Kim and Paulette Paulson have been named the new co-directors at Spirit Lake Ministry Center. Mike and Libby Flowers, previous directors, retired last summer. The Paulsons have a deep connection to the people of Spirit Lake Nation.
Kim Paulson grew up in Maddock, North Dakota, about 25 miles west of Spirit Lake Nation.
"I have known a lot of the elders my whole life. I went to school with them in Maddock. A bus would bring kids from Fort Totten to the high school in Maddock," said Kim Paulson, who will serve as co-director at Spirit Lake Ministry Center with his wife, Paulette.
Meet the Paulsons
Kim was a general contractor for 25 years. "I was working on a project at Four Winds High School when Mike and Libby Flowers came to Spirit Lake. We met them at the beginning of their ministry and grew along with them for 16 years," said Kim. "I worked on many projects at Spirit Lake Ministry Center, like Arthur Hall."
He thought that he might retire and build cabinets in his shop. Then, the person teaching carpentry at Cankdeska Cikana Community College in Fort Totten had a heart attack over Christmas and passed away. Kim interviewed for the position and started teaching carpentry in January.
"I've been teaching for seven years at the Tribal college," he said. "I have always been involved with the [Spirit Lake] ministry center. In the summertime, I work with the construction ministry. I always appreciated that Mike and Libby's ministry represented Jesus with skin and bones rather than just glad tidings and good wishes. People are coming and interacting, growing in relationships because the people on Spirit Lake have a lot to give. It felt like the people that came went home with as much as they left."
Kim and Paulette have five children, Ellie and Eliza, 18-year-old twin girls they adopted that are now in their first year of college—a son, Alex, 27, with Down Syndrome. Andy, 35, is married to Quinn and lives in Edina, Minnesota with their little boy named Henry. Nicholas is 33 and back at college at the University of North Dakota. Nicolas recently married at Spirit Lake Ministry Center, with Pastor Mike Flowers officiating.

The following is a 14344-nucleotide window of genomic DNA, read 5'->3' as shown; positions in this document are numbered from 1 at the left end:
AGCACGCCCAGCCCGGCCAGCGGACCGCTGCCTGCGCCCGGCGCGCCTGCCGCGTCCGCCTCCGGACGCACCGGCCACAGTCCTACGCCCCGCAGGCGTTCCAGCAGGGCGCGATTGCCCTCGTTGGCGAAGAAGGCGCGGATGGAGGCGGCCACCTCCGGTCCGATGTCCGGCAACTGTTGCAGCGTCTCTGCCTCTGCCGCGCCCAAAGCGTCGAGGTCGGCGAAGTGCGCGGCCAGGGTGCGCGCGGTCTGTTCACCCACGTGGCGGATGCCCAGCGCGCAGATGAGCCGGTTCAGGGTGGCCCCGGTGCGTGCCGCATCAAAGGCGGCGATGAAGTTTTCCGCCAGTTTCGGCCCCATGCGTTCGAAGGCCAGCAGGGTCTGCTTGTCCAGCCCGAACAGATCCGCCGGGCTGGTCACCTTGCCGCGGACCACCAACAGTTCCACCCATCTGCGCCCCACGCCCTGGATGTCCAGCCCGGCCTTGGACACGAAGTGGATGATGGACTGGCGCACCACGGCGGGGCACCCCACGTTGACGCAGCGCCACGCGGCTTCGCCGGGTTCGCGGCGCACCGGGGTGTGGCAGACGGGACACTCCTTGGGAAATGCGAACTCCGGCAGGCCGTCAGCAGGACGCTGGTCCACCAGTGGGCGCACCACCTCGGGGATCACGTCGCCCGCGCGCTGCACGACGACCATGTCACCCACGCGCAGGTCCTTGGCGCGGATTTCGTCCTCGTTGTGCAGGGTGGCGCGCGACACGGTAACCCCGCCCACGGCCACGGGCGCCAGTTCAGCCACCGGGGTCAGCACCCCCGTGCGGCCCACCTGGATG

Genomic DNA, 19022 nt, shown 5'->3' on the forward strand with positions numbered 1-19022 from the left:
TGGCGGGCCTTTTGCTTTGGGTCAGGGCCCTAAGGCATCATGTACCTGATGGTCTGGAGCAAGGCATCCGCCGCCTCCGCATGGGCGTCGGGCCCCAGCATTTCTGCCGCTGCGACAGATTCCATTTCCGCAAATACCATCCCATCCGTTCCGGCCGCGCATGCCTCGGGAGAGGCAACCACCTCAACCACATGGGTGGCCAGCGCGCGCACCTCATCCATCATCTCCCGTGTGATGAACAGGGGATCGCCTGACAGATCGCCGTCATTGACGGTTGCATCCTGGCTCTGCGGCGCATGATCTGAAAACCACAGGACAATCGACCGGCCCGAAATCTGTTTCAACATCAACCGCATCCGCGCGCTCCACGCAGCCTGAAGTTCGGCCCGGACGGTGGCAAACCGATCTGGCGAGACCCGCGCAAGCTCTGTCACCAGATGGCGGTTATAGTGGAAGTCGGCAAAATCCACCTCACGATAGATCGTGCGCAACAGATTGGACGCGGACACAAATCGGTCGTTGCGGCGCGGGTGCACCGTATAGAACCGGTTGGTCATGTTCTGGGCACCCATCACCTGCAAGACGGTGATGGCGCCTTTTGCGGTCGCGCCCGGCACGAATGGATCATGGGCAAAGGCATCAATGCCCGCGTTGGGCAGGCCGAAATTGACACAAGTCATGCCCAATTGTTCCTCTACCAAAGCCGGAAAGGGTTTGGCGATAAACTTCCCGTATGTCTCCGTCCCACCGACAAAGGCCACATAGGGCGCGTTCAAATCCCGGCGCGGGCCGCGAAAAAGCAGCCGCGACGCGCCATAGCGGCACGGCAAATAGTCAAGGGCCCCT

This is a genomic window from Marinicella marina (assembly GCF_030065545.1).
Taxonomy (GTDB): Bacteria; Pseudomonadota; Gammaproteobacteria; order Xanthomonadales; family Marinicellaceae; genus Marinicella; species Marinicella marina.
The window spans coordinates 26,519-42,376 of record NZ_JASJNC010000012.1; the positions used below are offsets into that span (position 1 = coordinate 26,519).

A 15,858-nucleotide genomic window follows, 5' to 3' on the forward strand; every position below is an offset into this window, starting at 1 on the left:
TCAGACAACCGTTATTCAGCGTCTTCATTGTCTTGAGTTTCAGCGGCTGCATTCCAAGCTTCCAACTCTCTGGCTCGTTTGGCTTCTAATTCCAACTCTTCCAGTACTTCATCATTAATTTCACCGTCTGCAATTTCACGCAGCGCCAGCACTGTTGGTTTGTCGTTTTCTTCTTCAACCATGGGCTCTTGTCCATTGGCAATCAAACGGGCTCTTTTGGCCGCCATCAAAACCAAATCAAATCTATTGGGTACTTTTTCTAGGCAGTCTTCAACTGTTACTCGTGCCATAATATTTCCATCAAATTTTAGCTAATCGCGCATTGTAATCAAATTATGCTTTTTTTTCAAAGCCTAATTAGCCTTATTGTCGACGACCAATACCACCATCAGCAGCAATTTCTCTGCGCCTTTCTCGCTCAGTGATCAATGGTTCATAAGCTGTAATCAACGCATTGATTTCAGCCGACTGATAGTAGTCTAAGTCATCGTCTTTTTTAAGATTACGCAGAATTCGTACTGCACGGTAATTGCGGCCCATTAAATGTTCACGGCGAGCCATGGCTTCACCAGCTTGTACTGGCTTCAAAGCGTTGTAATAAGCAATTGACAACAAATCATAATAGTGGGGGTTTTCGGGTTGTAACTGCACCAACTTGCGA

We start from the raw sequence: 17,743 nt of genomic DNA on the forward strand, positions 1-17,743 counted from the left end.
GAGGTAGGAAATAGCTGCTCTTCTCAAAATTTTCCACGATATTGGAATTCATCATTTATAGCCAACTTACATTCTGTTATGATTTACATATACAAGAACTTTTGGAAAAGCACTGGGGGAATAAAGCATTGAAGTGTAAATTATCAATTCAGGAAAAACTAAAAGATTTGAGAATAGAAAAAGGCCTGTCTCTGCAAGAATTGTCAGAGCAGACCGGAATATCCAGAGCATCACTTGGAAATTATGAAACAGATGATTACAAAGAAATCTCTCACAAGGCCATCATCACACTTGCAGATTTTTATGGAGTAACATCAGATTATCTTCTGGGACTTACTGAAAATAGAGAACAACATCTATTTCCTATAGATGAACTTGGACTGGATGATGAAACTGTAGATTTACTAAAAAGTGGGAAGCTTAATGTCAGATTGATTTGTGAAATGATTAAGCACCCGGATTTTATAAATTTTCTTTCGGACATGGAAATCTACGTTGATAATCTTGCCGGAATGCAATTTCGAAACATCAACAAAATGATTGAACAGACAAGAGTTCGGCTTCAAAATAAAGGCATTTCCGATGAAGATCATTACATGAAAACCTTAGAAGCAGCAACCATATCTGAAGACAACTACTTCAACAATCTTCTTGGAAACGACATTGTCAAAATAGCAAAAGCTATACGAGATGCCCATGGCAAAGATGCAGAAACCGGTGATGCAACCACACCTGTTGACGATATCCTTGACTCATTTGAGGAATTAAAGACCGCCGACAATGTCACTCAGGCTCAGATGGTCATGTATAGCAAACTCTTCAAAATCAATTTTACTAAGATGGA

"We started being foster parents for two beautiful little twin girls that were Native American, and their mom was from Spirit Lake. They are now our daughters. Their mom and dad passed," said Paulette. "Being involved in the ministry was good. The girls met their families and made connections in a safe environment. Mike and Libby blessed us by letting us do music. Kim started driving the bus. We would help Mike and Libby wherever there was need."
Alex is a great drummer, so he also got involved when Kim started leading music at Spirit Lake on Sunday nights. "It just moved along without us knowing how it developed. But we look back now and know it was God's plan," said Paulette.
Paulette has worked in affordable housing with government and non-profit agencies. "I've always been a director of property management and working with agencies to assure that people can stay in their homes because we believe that you need a safe and affordable home to be able to work on all the other issues of life," Paulette said.
Their first responsibility was coordinating Shoebox Christmas. In this first year, they distributed 5,000 gifts to Native American children across seven reservations.
"Thank you to all the churches that made Shoebox Christmas possible this year," said Kim.
Living between their home near Devils Lake and the Spirit Lake Ministry Center, the Paulsons know they will need to delegate. Paulette and Kim asked groups to help sort and deliver the Shoebox Christmas gifts.